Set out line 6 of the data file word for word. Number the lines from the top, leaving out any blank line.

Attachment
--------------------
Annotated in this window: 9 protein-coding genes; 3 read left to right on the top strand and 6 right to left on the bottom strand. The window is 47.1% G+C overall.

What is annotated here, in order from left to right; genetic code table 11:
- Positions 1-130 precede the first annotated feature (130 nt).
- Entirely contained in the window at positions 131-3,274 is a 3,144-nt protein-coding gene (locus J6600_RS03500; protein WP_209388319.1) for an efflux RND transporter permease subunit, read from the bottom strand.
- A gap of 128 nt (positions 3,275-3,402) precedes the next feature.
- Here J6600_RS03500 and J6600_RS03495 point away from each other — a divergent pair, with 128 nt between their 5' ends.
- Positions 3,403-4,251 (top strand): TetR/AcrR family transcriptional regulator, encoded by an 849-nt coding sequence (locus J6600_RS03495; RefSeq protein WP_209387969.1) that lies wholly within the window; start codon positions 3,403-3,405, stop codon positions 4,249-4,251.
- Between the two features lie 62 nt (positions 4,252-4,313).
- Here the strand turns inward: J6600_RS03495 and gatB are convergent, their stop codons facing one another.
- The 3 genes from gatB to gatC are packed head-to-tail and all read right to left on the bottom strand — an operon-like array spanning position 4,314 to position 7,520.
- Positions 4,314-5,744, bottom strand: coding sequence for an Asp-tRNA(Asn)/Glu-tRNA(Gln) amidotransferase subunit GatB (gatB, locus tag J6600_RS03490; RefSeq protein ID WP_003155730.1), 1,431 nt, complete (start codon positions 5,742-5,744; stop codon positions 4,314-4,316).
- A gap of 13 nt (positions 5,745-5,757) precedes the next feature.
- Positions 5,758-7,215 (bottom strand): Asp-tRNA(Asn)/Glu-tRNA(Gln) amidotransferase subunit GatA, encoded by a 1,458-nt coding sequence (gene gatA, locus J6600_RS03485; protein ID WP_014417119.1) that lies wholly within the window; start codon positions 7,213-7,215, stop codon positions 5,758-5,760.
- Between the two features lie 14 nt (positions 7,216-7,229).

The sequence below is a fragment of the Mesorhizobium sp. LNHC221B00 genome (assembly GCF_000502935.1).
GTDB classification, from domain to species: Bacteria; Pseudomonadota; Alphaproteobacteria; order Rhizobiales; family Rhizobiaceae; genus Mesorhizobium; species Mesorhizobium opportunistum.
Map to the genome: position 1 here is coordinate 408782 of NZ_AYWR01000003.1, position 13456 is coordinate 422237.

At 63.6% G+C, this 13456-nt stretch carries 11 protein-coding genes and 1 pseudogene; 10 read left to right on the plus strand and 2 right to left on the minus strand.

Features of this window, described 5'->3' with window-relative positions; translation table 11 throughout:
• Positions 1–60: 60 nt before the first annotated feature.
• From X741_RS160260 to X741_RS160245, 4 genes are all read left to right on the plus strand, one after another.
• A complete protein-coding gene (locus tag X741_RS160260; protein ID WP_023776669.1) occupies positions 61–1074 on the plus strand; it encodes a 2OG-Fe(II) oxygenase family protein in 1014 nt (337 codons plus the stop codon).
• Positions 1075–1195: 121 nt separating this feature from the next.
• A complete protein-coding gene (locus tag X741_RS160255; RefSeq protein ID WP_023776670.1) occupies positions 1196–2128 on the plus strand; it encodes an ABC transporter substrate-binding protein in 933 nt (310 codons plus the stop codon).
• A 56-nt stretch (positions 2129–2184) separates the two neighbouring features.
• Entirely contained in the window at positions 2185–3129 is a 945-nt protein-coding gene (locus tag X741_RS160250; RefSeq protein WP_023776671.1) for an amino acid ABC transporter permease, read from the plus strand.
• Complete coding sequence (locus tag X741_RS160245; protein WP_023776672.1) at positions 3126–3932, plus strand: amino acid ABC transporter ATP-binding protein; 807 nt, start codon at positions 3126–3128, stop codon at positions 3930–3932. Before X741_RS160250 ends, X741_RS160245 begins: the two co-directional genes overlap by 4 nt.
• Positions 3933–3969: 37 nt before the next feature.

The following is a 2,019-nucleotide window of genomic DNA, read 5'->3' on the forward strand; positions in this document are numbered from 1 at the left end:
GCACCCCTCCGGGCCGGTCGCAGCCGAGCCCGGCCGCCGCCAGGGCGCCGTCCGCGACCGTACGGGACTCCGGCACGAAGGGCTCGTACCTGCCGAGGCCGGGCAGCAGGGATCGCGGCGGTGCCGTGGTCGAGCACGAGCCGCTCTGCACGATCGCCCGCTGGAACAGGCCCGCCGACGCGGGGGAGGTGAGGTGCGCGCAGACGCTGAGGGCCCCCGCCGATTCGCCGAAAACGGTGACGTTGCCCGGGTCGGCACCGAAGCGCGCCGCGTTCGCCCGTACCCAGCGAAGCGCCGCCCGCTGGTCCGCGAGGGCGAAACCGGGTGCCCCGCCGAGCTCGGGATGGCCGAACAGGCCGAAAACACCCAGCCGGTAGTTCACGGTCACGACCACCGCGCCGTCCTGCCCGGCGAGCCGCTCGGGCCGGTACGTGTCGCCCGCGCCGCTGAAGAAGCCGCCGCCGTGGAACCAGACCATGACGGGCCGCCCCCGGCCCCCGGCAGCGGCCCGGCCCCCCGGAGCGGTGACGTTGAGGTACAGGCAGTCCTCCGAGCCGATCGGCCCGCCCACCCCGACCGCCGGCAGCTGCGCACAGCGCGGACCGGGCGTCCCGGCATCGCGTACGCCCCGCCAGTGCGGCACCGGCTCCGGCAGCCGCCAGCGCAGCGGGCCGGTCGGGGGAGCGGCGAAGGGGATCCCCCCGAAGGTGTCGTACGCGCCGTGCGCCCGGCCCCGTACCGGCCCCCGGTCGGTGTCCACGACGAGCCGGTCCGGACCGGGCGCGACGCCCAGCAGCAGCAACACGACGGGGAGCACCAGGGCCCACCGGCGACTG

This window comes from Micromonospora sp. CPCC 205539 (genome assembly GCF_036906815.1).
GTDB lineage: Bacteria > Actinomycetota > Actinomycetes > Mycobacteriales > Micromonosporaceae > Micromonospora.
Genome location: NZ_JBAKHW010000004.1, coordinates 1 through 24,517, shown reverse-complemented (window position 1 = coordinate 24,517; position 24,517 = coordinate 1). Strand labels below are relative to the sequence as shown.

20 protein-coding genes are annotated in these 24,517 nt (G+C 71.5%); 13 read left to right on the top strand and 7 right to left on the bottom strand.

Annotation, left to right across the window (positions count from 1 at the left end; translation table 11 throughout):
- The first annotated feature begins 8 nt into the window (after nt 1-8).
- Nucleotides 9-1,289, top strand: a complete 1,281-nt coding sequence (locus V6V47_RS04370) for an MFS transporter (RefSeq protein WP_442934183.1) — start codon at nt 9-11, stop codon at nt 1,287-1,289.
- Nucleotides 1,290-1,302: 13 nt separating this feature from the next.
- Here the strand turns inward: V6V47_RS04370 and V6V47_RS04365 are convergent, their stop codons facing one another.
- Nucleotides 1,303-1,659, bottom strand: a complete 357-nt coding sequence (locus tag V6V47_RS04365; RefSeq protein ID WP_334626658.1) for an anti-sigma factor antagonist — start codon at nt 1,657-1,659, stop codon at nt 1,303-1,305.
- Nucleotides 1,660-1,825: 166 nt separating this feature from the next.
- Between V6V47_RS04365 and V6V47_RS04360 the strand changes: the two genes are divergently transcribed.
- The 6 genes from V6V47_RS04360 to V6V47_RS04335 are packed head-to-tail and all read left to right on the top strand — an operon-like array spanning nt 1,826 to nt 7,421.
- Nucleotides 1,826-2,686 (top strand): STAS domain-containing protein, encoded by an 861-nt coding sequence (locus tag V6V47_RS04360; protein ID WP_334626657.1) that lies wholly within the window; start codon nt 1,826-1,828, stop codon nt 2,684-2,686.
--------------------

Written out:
- Here J6600_RS03500 and J6600_RS03495 point away from each other — a divergent pair, with 128 nt between their 5' ends.